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Peacock’s Gentle Art of Swedish Death Cleaning tackles clutter with charm

Peacock’s Gentle Art of Swedish Death Cleaning tackles clutter with charm
Peacock's Gentle Art of Swedish Death Cleaning star and psychologist Katarina Blöm with episode 1 star Suzie Sanderson (Photo by Peacock)

Starting an episode of Peacock’s The Gentle Art of Swedish Death Cleaning is like opening an overstuffed closet. What pours out is a lot of joy and charm and swearing. Every frame drips with personality, from the people and the production.

It’s a delight from the opening seconds, when the series opens with Amy Poehler’s narration telling us “everyone is going to die” over a montage of happy-looking people, and then assures us this will not become a slasher flick—”not these people.”

I have not read Margareta Magnusson’s book, but from what I’ve read about it and its subtitle (“How to Free Yourself and Your Family from a Lifetime of Clutter”), I had a general idea.

Amy Poehler’s summary works catches us all up: “getting your shit together before you die so others don’t have to do it.”

While the technique is adapted from a book, the underlying structure borrows from A&E’s Hoarders and the Niecy Nash-hosted Clean House.

Some of its worst instincts, though, come from Netflix’s now-tired Queer Eye, which shares a production company (Scout Productions) and a surface-level presentation with The Gentle Art of Swedish Death Cleaning.

Experts—an organizer (Ella Engström), designer (Johan Svenson), and psychologist (Katarina Blom)—help organize a person or couple’s house, and do some emotional excavation at the same time.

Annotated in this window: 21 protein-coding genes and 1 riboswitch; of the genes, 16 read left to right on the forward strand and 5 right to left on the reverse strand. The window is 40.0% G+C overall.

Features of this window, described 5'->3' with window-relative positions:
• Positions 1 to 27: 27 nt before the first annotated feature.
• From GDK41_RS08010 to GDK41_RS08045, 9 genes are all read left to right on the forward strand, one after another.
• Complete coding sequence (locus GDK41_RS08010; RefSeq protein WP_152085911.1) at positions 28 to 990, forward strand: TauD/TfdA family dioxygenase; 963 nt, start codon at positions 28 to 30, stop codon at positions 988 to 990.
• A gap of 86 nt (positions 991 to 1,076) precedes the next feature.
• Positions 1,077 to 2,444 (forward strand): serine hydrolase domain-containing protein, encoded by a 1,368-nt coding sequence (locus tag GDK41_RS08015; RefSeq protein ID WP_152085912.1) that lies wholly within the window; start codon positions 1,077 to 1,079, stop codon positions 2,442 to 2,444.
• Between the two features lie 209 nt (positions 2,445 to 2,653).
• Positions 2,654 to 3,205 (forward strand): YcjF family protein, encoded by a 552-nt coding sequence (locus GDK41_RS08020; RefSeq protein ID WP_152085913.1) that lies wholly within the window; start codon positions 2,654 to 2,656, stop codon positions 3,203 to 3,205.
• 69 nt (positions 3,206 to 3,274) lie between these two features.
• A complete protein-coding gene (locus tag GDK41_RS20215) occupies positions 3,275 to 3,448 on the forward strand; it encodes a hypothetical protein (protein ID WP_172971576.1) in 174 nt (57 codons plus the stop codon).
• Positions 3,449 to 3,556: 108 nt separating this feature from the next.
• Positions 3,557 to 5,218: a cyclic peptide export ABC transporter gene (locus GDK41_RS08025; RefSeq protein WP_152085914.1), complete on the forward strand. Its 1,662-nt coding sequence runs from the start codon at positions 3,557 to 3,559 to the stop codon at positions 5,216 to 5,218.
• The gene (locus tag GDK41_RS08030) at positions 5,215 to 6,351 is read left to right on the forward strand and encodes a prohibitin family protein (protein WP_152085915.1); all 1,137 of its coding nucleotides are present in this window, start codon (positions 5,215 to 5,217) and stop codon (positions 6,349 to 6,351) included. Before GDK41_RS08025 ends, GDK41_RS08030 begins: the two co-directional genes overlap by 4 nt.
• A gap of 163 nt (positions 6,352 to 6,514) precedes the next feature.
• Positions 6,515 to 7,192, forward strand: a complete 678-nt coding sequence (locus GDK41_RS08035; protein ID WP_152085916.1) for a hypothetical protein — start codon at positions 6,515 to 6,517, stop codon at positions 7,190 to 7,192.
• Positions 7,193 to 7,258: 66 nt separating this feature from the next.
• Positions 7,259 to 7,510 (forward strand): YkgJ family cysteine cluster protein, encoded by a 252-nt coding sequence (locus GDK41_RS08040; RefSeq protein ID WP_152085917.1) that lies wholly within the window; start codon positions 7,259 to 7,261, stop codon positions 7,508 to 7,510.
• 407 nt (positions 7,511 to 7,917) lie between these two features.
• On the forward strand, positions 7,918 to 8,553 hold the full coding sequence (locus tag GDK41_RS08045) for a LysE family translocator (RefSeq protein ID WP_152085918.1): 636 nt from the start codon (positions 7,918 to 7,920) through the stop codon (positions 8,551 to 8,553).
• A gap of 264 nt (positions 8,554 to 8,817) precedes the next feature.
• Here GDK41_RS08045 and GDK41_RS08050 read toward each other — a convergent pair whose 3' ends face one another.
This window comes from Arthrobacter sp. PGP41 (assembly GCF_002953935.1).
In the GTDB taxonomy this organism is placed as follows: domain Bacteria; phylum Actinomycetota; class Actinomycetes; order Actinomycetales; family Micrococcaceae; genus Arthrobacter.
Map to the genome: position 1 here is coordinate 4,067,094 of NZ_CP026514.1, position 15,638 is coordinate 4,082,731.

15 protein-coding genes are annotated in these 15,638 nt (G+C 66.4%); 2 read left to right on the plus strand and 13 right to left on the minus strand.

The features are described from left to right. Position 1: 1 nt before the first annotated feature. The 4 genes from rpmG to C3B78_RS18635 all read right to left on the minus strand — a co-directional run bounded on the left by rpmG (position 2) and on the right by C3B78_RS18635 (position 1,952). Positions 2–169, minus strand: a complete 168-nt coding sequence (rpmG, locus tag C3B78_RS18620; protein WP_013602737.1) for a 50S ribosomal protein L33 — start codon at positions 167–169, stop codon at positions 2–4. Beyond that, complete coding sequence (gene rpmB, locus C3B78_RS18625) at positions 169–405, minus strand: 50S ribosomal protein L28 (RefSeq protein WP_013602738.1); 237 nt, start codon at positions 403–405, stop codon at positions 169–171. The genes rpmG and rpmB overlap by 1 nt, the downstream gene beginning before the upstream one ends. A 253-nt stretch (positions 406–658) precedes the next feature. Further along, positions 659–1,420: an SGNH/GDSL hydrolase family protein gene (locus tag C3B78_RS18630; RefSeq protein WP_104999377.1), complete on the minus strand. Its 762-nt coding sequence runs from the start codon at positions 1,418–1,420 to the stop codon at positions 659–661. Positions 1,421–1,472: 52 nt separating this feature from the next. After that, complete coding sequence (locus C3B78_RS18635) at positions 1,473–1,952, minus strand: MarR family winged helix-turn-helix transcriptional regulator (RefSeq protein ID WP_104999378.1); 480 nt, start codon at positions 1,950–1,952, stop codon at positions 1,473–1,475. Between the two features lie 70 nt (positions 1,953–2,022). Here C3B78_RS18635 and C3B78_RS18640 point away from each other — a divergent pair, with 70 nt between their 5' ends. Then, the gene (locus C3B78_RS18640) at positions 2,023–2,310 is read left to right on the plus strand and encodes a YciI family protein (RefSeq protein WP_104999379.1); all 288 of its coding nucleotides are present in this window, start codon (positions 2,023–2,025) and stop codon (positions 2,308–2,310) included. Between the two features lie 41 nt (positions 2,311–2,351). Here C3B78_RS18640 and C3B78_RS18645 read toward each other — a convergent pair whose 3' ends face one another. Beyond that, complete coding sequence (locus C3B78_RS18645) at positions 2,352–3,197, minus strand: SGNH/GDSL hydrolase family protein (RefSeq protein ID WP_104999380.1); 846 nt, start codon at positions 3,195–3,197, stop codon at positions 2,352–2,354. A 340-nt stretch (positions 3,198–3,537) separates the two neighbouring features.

Together, they sort things, they talk about things, they throw things away. The subjects are not people suffering from hoarding disorder, they just have a lot of crap, like so many of us.

A close-up of a person wearing glasses; white bookshelves are out of focus in the background
The Gentle Art of Swedish Death Cleaning star and organizer Ella Engström (Photo by Peacock)

The Gentle Art of Swedish Death Cleaning’s title sequence and interviews have a Wes Anderson aesthetic, with centered subjects looking directly into the camera lens. The editing is playful, with on-screen explanations, and occasional sound effects.

The show is not afraid to swear in its narration or title cards, in a way that comes across as reflecting the humanity, not performative. It’s just fun to watch.

That’s especially true of the first episode, “Confessions of a Lounge Singer.” Its subject, Suzie Sanderson, is such a dynamic character that she outshines the three and carries the episode.

She’s introduced as “a 75-year-old pothead with an appetite for adventure and men” who has clutter and stuff, including “penises. Lots and lots of penises.” She calls herself a “horny old broad,” and needs her own television program.

Three people sipping tea sitting at yellow tables under a teal umbrella in front of a small coffee shop
The Gentle Art of Swedish Death Cleaning stars Johan Svenson, Katarina Blom, and Ella Engström in episode 8. (Photo by Peacock)